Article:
Last month was Mental Health Awareness Month, as it has been every May since 1949.
Last week, two individuals in the public eye died by suicide. Kate Spade, a fashion designer and businesswoman, was found dead in New York on 5 June. Anthony Bourdain, a chef, author, explorer, and television personality, was found dead in France on 8 June.
A lot of people I know or follow on social media shared the number for the suicide hotline, links to various articles, strategies for dealing with mental health and reaching out to those who might be fighting the battle, and of course their condolences for both Kate Spade and Anthony Bourdain and their families. A number of people also drew attention to the fact that these two people weren't the only two who died by suicide that week--or even that day.
Did you know that each year, nearly 45,000 Americans die by suicide? (via American Foundation for Suicide Prevention)
Did you know that suicide rates are climbing, up 25% since 1999? (via Center for Disease Control)
Did you know that suicide is the 3rd leading cause of death for 15 to 24-year-olds and 2nd for 24 to 35-year-olds? (via Do Something)
Did you know that in 2015, 54% of people who died by suicide had no known mental health condition? (via Center for Disease Control)
Did you know that on average, 1 person dies by suicide every 16.2 minutes? (via Do Something)
Did you know that for every 1 suicide, there are 25 attempts? (via American Foundation for Suicide Prevention)
I've had a public online presence since 2009 via blogs and social media and there have been many times when I've considered writing this post and then decided my story doesn't matter and it isn't worth sharing. Today, I've decided that it does and it is.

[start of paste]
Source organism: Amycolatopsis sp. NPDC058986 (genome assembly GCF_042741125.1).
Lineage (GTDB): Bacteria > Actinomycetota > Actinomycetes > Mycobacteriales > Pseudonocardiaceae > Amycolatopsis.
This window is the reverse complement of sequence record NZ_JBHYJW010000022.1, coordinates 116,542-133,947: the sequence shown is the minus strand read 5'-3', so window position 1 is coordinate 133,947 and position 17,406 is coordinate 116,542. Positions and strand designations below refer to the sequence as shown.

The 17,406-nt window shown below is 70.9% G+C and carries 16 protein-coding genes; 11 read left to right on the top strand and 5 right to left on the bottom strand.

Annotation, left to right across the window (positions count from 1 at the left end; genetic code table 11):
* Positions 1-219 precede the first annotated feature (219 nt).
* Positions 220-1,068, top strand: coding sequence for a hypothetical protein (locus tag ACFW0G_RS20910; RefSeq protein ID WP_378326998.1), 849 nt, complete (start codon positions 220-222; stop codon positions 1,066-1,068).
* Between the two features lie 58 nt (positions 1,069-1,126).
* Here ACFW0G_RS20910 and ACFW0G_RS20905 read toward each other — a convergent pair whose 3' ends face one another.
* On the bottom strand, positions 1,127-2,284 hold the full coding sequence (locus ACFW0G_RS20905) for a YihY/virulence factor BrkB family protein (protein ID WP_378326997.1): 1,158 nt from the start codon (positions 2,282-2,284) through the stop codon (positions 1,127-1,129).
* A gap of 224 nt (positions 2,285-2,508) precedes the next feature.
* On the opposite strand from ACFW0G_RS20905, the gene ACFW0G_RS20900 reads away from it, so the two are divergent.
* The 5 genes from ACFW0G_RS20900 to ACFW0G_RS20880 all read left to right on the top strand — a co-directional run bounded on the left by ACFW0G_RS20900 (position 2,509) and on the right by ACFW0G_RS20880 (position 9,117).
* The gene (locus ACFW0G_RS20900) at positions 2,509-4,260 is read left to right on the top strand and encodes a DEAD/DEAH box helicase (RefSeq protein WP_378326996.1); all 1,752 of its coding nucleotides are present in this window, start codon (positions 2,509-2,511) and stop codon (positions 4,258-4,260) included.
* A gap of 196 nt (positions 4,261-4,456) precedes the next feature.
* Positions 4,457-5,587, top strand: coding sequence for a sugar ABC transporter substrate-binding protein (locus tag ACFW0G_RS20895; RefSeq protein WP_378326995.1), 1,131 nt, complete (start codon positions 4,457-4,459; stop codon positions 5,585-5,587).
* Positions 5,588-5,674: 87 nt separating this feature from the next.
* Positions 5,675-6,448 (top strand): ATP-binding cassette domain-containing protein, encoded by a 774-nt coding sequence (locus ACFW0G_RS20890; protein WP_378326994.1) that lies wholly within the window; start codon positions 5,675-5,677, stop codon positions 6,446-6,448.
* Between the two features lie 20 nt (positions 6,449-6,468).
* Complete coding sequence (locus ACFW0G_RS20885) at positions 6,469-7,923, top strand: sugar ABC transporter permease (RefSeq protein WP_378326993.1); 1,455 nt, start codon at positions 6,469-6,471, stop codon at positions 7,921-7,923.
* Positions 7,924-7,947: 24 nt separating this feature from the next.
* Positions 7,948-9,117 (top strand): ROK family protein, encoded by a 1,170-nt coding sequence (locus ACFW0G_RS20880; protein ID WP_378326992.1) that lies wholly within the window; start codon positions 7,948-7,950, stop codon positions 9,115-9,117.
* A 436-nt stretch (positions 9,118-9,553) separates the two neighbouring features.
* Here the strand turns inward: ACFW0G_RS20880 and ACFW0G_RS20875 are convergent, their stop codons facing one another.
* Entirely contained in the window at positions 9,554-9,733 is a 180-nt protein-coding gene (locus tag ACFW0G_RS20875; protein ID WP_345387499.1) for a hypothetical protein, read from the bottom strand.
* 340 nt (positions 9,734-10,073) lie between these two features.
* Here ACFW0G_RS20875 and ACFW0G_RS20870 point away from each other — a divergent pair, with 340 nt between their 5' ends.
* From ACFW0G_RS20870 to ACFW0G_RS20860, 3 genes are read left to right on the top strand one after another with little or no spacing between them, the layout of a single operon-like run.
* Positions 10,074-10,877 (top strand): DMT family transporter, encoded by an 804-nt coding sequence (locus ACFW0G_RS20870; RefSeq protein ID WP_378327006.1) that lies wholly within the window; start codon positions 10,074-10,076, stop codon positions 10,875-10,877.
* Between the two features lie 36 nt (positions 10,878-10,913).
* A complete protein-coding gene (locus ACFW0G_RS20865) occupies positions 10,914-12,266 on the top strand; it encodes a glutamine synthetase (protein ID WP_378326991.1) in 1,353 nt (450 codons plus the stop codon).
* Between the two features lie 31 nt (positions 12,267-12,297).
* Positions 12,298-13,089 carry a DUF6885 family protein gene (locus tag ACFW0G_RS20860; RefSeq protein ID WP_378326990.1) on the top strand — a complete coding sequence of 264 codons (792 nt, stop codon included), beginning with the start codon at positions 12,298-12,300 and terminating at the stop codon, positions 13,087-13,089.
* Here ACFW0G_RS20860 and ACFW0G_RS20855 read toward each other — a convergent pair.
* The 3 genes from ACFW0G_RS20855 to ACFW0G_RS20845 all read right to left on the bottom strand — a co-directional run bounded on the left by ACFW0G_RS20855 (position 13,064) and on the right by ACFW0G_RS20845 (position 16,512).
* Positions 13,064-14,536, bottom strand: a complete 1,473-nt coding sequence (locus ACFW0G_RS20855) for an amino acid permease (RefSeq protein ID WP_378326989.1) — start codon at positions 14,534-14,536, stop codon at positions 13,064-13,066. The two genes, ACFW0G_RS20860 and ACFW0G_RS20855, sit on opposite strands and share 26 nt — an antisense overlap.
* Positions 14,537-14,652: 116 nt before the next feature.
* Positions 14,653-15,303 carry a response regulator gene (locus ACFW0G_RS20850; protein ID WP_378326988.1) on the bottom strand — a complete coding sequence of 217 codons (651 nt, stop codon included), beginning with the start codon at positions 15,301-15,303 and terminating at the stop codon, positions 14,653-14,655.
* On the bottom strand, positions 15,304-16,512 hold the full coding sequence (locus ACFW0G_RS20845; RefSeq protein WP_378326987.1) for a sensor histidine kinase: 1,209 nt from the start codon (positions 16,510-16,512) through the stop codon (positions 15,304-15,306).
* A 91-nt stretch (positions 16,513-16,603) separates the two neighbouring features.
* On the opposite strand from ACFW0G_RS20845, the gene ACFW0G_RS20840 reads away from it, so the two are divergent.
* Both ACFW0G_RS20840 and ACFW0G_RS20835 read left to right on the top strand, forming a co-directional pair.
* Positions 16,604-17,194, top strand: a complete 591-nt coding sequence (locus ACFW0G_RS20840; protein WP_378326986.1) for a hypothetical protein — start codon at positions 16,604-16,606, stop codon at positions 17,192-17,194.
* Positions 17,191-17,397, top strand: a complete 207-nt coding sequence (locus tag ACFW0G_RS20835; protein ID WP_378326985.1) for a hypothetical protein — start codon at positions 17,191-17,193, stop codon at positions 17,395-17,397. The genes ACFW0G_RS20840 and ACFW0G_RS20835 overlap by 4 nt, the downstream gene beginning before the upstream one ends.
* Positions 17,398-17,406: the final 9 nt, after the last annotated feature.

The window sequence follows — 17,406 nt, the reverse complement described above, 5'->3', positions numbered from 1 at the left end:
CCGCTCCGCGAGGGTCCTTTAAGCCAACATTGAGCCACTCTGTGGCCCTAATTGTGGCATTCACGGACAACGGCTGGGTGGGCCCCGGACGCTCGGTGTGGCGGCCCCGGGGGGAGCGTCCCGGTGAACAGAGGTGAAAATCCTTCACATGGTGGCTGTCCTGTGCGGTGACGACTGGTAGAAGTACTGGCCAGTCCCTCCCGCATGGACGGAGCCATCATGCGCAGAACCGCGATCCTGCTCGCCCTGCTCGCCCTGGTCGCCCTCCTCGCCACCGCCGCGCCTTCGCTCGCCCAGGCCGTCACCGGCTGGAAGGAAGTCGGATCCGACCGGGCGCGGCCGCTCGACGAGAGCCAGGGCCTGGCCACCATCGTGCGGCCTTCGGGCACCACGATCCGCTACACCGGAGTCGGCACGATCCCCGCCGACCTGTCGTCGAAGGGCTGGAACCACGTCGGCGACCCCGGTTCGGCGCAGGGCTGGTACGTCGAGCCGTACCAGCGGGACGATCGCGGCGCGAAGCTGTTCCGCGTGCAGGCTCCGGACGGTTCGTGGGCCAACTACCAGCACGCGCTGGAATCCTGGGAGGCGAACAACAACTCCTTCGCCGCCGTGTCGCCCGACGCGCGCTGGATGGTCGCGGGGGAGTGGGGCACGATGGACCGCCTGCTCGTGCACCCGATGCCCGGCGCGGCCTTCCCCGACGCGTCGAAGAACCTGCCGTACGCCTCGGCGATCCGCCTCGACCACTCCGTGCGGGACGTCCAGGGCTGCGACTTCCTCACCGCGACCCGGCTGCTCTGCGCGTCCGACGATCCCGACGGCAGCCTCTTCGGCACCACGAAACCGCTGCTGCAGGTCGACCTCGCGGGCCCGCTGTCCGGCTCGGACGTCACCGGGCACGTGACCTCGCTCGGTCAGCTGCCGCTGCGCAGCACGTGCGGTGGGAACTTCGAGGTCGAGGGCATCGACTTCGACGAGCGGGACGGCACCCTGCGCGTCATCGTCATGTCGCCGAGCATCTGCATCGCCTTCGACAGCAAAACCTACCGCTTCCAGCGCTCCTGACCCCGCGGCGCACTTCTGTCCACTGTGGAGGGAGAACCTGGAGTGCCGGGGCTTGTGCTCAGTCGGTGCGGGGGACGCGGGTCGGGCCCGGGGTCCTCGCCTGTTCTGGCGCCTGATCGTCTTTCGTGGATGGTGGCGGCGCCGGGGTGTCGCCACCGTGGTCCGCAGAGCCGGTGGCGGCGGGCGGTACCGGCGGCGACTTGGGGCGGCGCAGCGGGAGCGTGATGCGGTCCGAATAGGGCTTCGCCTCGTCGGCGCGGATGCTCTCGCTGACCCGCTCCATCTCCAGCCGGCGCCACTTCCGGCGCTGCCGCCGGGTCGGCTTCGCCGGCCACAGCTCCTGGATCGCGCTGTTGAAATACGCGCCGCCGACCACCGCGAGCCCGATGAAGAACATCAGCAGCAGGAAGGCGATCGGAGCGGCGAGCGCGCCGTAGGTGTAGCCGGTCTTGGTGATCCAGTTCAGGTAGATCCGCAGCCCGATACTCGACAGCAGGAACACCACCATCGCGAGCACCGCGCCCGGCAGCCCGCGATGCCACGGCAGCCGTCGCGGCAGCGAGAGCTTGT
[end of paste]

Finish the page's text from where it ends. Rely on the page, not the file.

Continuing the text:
I was in middle school when I first started having suicidal thoughts. I was completely immersed in a world of cyber bullying and mean girl cliques. And I was on both sides as the victim and the bully. Self worth and self esteem came from what my friends and boys thought of me. And no one is meaner than middle school girls, so it was rough for all of us. I don't remember ever telling anyone what I considered, but the thoughts came and went. The political tides in our social circle were always turning and in a few days, there would be a new target for ridicule and the cycle would continue.
In high school, those thoughts periodically came back. I continued to struggle with friends. I was sometimes bullied, but more often just simply left out, which I often found more hurtful. I still considered my value to be whatever someone decided it would be, whether that was an individual--a friend or a guy--or a group of people. High school, like middle school, was often lonely. Things did get better my junior and senior year when I fell into a really great group of friends, but I over time learned that the group of girls I knew from church weren't immune to drama and even mean girl tactics, even though it wasn't as hard with them.